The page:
Non-incumbents’ reasons vary for seeking positions
The six incumbents on the Baldwin City Council and Baldwin School board who are seeking re-election have said they want to continue to serve the community. The eight non-incumbents who have filed have different reasons for filing.
The four candidates who have filed for city council are Ken Wagner, a one-time council member, Jason Mock, who ran unsuccessfully two years ago, and newcomers Jennifer Hayes and Kenny Neihoff. Of the school board non-incumbents, Doug Mead ran unsuccessfully two years ago, but the other three -- Teresa Arnold, Josh Mihesuah and Dave Wagner -- haven't run in the Baldwin district before. Mihesuah, however, has served on a school board in Arizona.
Two of the city council candidates mentioned the need for planned growth, especially in the face of the Gardner Intermodal on the horizon, as one of the reasons they are running. They are candidates that have run before. Wagner who didn't seek re-election two years ago, also decided he wanted to return.
"I've missed it," said Wagner, who owns Heritage Tractor with his wife, Diane. "Two years ago I decided as an incumbent to step back and let others get involved.
"There are a couple of issues I see," said Wagner. "This growth issue is one that I think will continue in Baldwin, especially with the Intermodal. I think people need a choice in how they want to grow. The others are taxes and utilities. We need to look at lowering some utility rates. We need to attract some new businesses to give tax relief to our homeowners. That goes with growth."
Mock, who is a junior at Baker University and a graduate of Baldwin High School, said there's a need for a comprehensive plan because of the growth, as well as other concerns.
"Some of the issues I've heard is commitment to continuing projects, such as the downtown project," said Mock, who plans to do graduate work at the University of Kansas. "Another thing is a business park. There hasn't been any movement on that."
Two school board candidates mentioned the financial shortfall that occurred in the district this summer when the budget was overspent by $300,000 during the former superintendent's tenure. That problem has been fixed, for the most part, by new Supt. Paul Dorathy.
"With the continuing finance struggles of the district, most recently the budget fiasco, my finance/banking background would be a good fit for the district," said Mead, who works for Franklin Capitol Corporation.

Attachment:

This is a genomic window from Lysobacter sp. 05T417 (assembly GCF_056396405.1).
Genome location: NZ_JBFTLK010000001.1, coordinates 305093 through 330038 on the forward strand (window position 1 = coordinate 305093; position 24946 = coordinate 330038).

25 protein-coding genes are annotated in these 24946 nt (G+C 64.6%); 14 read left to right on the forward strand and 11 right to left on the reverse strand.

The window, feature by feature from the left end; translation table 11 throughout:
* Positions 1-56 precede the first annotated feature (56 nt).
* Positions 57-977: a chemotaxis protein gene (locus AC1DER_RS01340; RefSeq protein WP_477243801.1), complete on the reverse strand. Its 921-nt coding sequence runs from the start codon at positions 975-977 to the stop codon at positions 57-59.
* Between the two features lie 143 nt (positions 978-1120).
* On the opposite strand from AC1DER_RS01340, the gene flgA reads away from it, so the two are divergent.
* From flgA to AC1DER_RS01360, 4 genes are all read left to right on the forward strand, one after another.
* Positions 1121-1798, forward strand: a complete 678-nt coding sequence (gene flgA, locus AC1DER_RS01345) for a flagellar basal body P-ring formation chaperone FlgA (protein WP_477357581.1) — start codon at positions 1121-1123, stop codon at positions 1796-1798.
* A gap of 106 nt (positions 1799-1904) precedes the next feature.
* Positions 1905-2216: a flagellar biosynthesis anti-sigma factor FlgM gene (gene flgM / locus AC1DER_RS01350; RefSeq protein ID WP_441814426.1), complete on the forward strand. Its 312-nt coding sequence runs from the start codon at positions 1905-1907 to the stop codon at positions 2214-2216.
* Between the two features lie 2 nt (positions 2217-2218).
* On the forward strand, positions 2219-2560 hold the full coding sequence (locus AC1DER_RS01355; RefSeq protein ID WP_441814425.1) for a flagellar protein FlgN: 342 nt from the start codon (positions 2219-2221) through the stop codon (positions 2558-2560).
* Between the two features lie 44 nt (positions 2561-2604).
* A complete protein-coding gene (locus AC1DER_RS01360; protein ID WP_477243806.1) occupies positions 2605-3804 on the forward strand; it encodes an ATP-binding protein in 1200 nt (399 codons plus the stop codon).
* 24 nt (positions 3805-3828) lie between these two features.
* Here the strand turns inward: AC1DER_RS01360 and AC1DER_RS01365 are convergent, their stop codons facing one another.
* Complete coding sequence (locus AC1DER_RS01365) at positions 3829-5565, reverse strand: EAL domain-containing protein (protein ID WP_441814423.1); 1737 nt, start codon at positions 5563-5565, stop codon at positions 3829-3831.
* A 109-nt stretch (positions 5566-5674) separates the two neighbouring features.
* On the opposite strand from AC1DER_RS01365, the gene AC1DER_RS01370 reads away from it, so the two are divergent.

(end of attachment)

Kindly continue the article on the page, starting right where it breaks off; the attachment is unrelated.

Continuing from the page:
D. Wagner believes taxpayers should have assurances.
"There have been violations of Kansas budget law in the management of district money," said D. Wagner. "It is very impressive how the new district leadership responded to this issue. There is reason for district taxpayers to be optimistic that a new era of fiscal responsibility is possible, if not already here.
"However, it is important that the district, especially the board of education, begin to tend to the public's confidence," he said. "Proper accounting, demonstrating improvements in efficiencies, leadership in accountability, and making sure the public sees what it is getting for the dollar spent is important to the success of voter's approval and thus a key component to meeting the education needs of the Baldwin district now and in the future."
Council candidates Hayes and Niehoff both cited community involvement as reasons for running.
"I have a couple of reasons for running, first and foremost is to be involved in my community and help to make it an even better place to live," said Hayes, who works in an Olathe bank. "I am also wanting to set a good example for my children and letting them know it is important to be involved in the community and that it is always better to be part of a plan and a solution instead of just a bystander."
Niehoff, who is an electrical technician for Bayer Animal Health in Shawnee and a life-long Baldwin area resident, wants to be part of the process.
"For quite awhile every other week, every time I open the Signal I see what the discussion are," said Niehoff. "Some of it I agree with, some of it I don't. I just want to be a part of how the city is going."
For Arnold, another long-time Baldwin resident and former clerk of the school board, she wants to put her experience to work.
"I have worked in the school system for 15 years and have been in the community all my life," said Arnold, who works at a Kansas City area company. "After being away from the school system for the past year, I want to remain active within the school system. I seek the at-large position with no agenda other than doing what is best for kids."
Mihesuah, who is a realtor with Stephens Real Estate, has a wealth of education experience, including 27 years in higher education as an administrator.
"I am running for the school board position because of the children in the Baldwin School District," said Mihesuah. "In this competitive world, it's important that our children receive the best education they can. Teachers need to be adequately compensated and appreciated and parents need to feel that they can get involved in their children's schools.
"I have always tried to give back to the communities where I live, such as the six years on the school board of the Flagstaff (Ariz.) United School District as both president of the board and as a board member."
The Signal will continue to profile candidates, including incumbents, in future issues. More information can be found on-line at www.baldwincity.com.